Johnny Depp, after years of following his own eccentric hunchback muse, became a big moneymaking Hollywood star in 2003. And, fittingly, he did it in the most improbable way anyone could imagine: Playing an affected, fey pirate captain. Depp gave Pirates of the Caribbean: Curse of the Black Pearl a jolt of imaginative energy every time he was onscreen, helping make it one of the year’s most entertaining movies—and he did the same as a conniving CIA agent in Once Upon a Time in Mexico. We caught up with Depp in Montreal, where he was filming the thriller Secret Window.
Everyone loves that the inspiration for Captain Jack Sparrow was Keith Richards and Pepe Le Pew. What was behind Agent Sands in Once Upon a Time in Mexico?
The idea behind him is there was a guy I used to know in Hollywood, in the business, who on the outside was very charming—soft-spoken and almost hypnotic in the rhythm he used to speak. He refused to call me Johnny—always called me John. You knew this guy was aiming to fuck you over, but somehow you stuck around because he was just so fascinating to watch.
What’s your favorite movie this year?
Not a new one, but In a Lonely Place, with Humphrey Bogart—that’s an amazing film. And I thought Finding Nemo was brilliant. I still quote the seagulls every day: “Mine, mine, mine.” That was one of my favorite moments in any movie ever.
What was the best place you visited this year?
One place would be Disneyland. I have two kids, so it’s a ball. Walking around Disneyland, my daughter, who’s four now, gets so excited and so happy. She likes the princesses and the roller coasters. And then eight o’clock at night rolls around, and the kids are walleyed. You’re carrying them home.
Had you been excited like that when you were a kid?
Yeah, when I was a little kid, I went to Disney World in Florida and loved it. I was obsessed with the Haunted Mansion and the Pirates of the Caribbean—the darker rides.
Little did you know—
Yeah, who could have ever thunk.
Four seems young to be loving roller coasters.
That’s what I thought, too. But I think it’s the absolute freedom, like flying. I remember when I was a little kid, I used to dream of flying a lot. I guess most kids do. You grow up, and all kinds of hardship gets thrown on your shoulders, you don’t dream of flying anymore.
Do you still remember your dreams?
Now and again. There’s a dream I still remember very well, from years ago. I was being chased by Alan Hale, the Skipper from Gilligan’s Island, all over the place. I ran, and I jumped bushes, and he came around the corner with that Skipper laugh, and I ran into—I was in East L.A.—some woman’s apartment, and I turned and looked in the kitchen and there was sort of an older Hispanic woman who was squatting on the kitchen floor, peeing. And then the Skipper burst in and he chased me all over the place. It was one of those dreams that seemed to last six hours. But I’m over that now.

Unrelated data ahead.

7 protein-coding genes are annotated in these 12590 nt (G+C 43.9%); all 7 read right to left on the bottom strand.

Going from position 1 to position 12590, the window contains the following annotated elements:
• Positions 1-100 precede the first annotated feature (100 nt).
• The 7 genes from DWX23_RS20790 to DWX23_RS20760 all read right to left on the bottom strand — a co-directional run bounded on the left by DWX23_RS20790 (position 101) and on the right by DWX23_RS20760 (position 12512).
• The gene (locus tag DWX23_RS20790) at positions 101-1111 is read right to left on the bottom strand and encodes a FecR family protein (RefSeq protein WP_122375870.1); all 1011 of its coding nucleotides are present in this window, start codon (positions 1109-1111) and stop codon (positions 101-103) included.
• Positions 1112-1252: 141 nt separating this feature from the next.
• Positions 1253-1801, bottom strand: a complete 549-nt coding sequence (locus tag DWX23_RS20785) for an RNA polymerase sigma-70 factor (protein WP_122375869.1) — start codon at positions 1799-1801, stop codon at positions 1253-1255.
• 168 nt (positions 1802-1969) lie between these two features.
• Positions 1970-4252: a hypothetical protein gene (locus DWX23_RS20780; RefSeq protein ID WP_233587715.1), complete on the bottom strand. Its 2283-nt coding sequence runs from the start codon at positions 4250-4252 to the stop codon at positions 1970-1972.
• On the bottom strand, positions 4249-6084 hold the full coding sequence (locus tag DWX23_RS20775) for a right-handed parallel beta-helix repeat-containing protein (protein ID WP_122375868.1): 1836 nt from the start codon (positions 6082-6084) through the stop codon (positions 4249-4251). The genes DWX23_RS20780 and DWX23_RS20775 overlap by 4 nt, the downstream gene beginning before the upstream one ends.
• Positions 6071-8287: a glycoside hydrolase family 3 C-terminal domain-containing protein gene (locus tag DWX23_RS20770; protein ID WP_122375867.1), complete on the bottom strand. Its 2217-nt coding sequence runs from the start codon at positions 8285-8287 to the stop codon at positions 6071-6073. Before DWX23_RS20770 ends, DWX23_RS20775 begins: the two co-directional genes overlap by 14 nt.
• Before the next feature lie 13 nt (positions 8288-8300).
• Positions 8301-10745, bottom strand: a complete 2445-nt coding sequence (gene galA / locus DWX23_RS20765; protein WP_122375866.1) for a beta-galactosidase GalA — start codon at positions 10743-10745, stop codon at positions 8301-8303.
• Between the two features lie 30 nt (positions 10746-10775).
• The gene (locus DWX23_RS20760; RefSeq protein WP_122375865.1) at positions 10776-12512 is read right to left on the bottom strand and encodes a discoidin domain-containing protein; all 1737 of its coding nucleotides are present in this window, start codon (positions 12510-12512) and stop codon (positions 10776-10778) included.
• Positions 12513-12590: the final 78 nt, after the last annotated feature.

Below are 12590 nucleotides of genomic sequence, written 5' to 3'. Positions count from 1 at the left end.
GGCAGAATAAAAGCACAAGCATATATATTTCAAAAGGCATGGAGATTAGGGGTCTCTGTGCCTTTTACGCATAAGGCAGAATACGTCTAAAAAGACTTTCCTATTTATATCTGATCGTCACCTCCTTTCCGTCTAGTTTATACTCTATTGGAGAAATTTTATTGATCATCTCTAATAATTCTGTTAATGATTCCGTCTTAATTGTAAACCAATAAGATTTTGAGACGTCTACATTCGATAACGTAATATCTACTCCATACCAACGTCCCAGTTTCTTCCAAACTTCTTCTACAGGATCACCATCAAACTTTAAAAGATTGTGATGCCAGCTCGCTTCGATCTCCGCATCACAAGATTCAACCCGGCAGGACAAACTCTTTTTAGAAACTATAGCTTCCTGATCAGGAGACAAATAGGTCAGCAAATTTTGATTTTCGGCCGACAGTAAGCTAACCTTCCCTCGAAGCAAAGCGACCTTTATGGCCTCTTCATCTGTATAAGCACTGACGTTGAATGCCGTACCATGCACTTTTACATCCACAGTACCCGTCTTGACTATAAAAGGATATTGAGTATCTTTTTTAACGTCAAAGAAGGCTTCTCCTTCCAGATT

What are your hopes for the year ahead?
Boy, just to keep moving forward. Happiness for my family. And I hope that things get better all over and the weirdness in Iraq stops, all that stuff. I think sometimes it would be amazing to be able to go back in time to when innocence was a possibility. But the last time like that was the Fifties, early Sixties. We’re overwhelmed by information, technology, everything at this point—but, you know, maybe it’s just a transitional period.
Do you think you made any mistakes this year?
I make mistakes every day. Yeah, I think I did, by talking politics with a German journalist whose command of the English language is probably not up to snuff, and having the intent of something I said misinterpreted. [Depp was quoted as comparing the United States to “a dumb puppy with big teeth.”] And then having that thing sneak around and bite me on the ass. That was a nasty moment, but it’s all cleared up now. I got to say what I needed to say.
What was your most extravagant purchase?
I bought myself a Mont Blanc pen. There’s something about an amazing old, heavy, thick fountain pen with a broad nib that just makes you want to write more.
What kind of writing do you do?
Journal form, thoughts and notes. I remind myself of a book that I want to read or an old movie I want to see. Or when I’m making notes before I do a film, when I’m working on the guy, the character.
What music have you been enjoying lately?
Well, I’ve been listening to a lot of gypsy music. There’s a band I really love called Taraf de Haidouks. There’s a British artist called Baby Bird who’s really gifted. Old blues stuff: a lot of Robert Johnson, Son House, Howlin’ Wolf.
So what else are you looking forward to in the year ahead?
Well, there is talk of a Pirates sequel, which would be fun. It’d be nice to step back into Captain Jack’s shoes for a spell. And hopefully, in the middle of next year, Charlie and the Chocolate Factory, with Tim [Burton]. I may have to do that. It’d be insane not to. You know, it’s an amazing character that Roald Dahl created—all the characters, but certainly Willy Wonka—and the challenge is to find another avenue that Gene Wilder didn’t take. Because Gene Wilder was so brilliant. I don’t want to let anybody down.
Any chance of getting the aborted Don Quixote movie back off the ground?
I hope so. That’s the dream. Terry [Gilliam] and I, we started talking about Quixoteyears ago, and then we tried to do it and it took a giant dump on us, more on him than on me. The last time I talked to him, he seemed very optimistic that we could get it back on the road. Terry came to visit me one day on the set of Pirates. He was looking at everything, all the giant sets, and he said, “This is just great. I’m so pleased that you’re selling out. [laughs] This can be a giant hit, and we can get Quixote back and running.”
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